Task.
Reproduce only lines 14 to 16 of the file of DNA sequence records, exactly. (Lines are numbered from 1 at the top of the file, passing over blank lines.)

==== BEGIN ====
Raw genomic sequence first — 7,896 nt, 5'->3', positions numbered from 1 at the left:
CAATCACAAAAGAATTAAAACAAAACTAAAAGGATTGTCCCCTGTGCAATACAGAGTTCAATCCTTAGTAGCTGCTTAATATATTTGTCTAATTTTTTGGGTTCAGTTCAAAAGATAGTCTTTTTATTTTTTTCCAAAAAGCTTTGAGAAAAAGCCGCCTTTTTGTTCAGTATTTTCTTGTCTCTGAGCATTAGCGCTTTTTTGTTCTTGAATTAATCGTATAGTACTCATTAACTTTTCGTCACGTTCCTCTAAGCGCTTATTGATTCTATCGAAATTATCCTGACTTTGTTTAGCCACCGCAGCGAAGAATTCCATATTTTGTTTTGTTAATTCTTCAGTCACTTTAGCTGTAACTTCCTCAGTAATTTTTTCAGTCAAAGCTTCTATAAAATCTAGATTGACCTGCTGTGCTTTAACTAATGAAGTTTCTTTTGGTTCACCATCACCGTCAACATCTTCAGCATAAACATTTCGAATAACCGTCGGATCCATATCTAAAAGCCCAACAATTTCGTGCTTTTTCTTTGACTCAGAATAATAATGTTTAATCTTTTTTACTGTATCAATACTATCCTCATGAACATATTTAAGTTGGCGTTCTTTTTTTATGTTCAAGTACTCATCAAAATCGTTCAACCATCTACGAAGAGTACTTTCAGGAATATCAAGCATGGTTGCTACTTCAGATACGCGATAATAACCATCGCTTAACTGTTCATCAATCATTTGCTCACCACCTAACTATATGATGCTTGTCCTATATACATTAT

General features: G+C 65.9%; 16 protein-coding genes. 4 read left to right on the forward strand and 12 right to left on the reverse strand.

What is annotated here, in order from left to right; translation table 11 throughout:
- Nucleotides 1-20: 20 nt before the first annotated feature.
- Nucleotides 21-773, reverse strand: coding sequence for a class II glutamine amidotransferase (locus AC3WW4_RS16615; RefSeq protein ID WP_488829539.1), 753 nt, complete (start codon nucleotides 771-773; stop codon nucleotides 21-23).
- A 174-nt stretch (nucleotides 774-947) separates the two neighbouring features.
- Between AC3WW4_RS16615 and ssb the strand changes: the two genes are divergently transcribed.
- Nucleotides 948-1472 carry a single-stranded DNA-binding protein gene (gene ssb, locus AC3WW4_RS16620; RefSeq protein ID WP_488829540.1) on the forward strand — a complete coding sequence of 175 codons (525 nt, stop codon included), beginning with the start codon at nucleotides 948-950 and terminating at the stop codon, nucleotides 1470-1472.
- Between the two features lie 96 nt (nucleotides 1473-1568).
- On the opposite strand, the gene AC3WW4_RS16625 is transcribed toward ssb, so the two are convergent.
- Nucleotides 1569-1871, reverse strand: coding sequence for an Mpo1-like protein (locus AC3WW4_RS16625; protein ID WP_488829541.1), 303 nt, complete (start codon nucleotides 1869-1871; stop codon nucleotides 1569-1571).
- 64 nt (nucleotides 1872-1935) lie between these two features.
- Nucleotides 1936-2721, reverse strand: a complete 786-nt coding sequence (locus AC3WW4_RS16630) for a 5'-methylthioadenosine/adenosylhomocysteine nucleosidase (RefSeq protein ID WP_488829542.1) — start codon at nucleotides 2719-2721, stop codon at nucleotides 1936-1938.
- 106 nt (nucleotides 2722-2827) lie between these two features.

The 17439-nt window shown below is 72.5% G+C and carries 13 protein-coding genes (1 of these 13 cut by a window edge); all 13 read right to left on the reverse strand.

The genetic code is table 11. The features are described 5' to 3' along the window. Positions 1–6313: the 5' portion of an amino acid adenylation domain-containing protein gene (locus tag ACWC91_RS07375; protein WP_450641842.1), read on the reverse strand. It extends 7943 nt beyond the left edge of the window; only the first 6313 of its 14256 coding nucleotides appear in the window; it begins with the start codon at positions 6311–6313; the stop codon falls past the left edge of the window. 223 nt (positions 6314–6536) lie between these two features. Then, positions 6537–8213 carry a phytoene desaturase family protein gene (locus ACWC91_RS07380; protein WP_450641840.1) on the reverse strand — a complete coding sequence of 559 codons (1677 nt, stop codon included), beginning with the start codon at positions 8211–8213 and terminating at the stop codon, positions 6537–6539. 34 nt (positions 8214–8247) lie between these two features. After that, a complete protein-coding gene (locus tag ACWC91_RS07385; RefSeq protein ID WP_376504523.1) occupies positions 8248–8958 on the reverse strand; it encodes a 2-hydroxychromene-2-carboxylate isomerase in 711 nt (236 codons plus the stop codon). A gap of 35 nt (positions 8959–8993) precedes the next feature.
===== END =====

- Nucleotides 1936-2721, reverse strand: a complete 786-nt coding sequence (locus AC3WW4_RS16630) for a 5'-methylthioadenosine/adenosylhomocysteine nucleosidase (RefSeq protein ID WP_488829542.1) — start codon at nucleotides 2719-2721, stop codon at nucleotides 1936-1938.
- 106 nt (nucleotides 2722-2827) lie between these two features.

The 17439-nt window shown below is 72.5% G+C and carries 13 protein-coding genes (1 of these 13 cut by a window edge); all 13 read right to left on the reverse strand.